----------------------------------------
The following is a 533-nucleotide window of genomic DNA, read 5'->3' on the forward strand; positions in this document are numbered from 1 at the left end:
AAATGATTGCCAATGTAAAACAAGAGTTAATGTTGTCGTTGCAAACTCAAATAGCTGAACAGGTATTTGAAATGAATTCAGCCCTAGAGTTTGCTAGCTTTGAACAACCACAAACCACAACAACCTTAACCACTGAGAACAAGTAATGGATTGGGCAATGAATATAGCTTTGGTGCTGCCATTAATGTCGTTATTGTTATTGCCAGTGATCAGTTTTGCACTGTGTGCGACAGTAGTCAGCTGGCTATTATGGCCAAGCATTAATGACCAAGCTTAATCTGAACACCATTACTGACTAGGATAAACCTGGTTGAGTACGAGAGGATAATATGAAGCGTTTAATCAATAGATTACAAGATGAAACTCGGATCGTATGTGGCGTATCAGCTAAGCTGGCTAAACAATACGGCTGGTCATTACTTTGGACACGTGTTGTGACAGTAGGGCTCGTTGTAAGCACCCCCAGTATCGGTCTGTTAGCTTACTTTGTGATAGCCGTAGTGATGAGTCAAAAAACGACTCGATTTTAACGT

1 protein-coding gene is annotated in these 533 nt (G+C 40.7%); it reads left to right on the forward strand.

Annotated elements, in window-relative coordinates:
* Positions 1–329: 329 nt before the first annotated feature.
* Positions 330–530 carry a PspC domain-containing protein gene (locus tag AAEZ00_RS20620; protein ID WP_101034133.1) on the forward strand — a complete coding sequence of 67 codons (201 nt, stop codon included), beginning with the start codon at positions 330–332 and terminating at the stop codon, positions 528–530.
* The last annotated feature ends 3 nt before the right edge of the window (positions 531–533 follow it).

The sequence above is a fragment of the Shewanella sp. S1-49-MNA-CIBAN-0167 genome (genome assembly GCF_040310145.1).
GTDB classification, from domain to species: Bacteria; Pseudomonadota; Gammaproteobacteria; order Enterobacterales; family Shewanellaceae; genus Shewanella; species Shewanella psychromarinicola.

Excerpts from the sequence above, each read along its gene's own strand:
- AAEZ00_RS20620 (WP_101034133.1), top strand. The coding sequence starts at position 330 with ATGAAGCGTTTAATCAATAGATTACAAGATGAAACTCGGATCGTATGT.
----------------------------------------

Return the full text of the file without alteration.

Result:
The following is a 533-nucleotide window of genomic DNA, read 5'->3' on the forward strand; positions in this document are numbered from 1 at the left end:
AAATGATTGCCAATGTAAAACAAGAGTTAATGTTGTCGTTGCAAACTCAAATAGCTGAACAGGTATTTGAAATGAATTCAGCCCTAGAGTTTGCTAGCTTTGAACAACCACAAACCACAACAACCTTAACCACTGAGAACAAGTAATGGATTGGGCAATGAATATAGCTTTGGTGCTGCCATTAATGTCGTTATTGTTATTGCCAGTGATCAGTTTTGCACTGTGTGCGACAGTAGTCAGCTGGCTATTATGGCCAAGCATTAATGACCAAGCTTAATCTGAACACCATTACTGACTAGGATAAACCTGGTTGAGTACGAGAGGATAATATGAAGCGTTTAATCAATAGATTACAAGATGAAACTCGGATCGTATGTGGCGTATCAGCTAAGCTGGCTAAACAATACGGCTGGTCATTACTTTGGACACGTGTTGTGACAGTAGGGCTCGTTGTAAGCACCCCCAGTATCGGTCTGTTAGCTTACTTTGTGATAGCCGTAGTGATGAGTCAAAAAACGACTCGATTTTAACGT

1 protein-coding gene is annotated in these 533 nt (G+C 40.7%); it reads left to right on the forward strand.

Annotated elements, in window-relative coordinates:
* Positions 1–329: 329 nt before the first annotated feature.
* Positions 330–530 carry a PspC domain-containing protein gene (locus tag AAEZ00_RS20620; protein ID WP_101034133.1) on the forward strand — a complete coding sequence of 67 codons (201 nt, stop codon included), beginning with the start codon at positions 330–332 and terminating at the stop codon, positions 528–530.
* The last annotated feature ends 3 nt before the right edge of the window (positions 531–533 follow it).

The sequence above is a fragment of the Shewanella sp. S1-49-MNA-CIBAN-0167 genome (genome assembly GCF_040310145.1).
GTDB classification, from domain to species: Bacteria; Pseudomonadota; Gammaproteobacteria; order Enterobacterales; family Shewanellaceae; genus Shewanella; species Shewanella psychromarinicola.

Excerpts from the sequence above, each read along its gene's own strand:
- AAEZ00_RS20620 (WP_101034133.1), top strand. The coding sequence starts at position 330 with ATGAAGCGTTTAATCAATAGATTACAAGATGAAACTCGGATCGTATGT.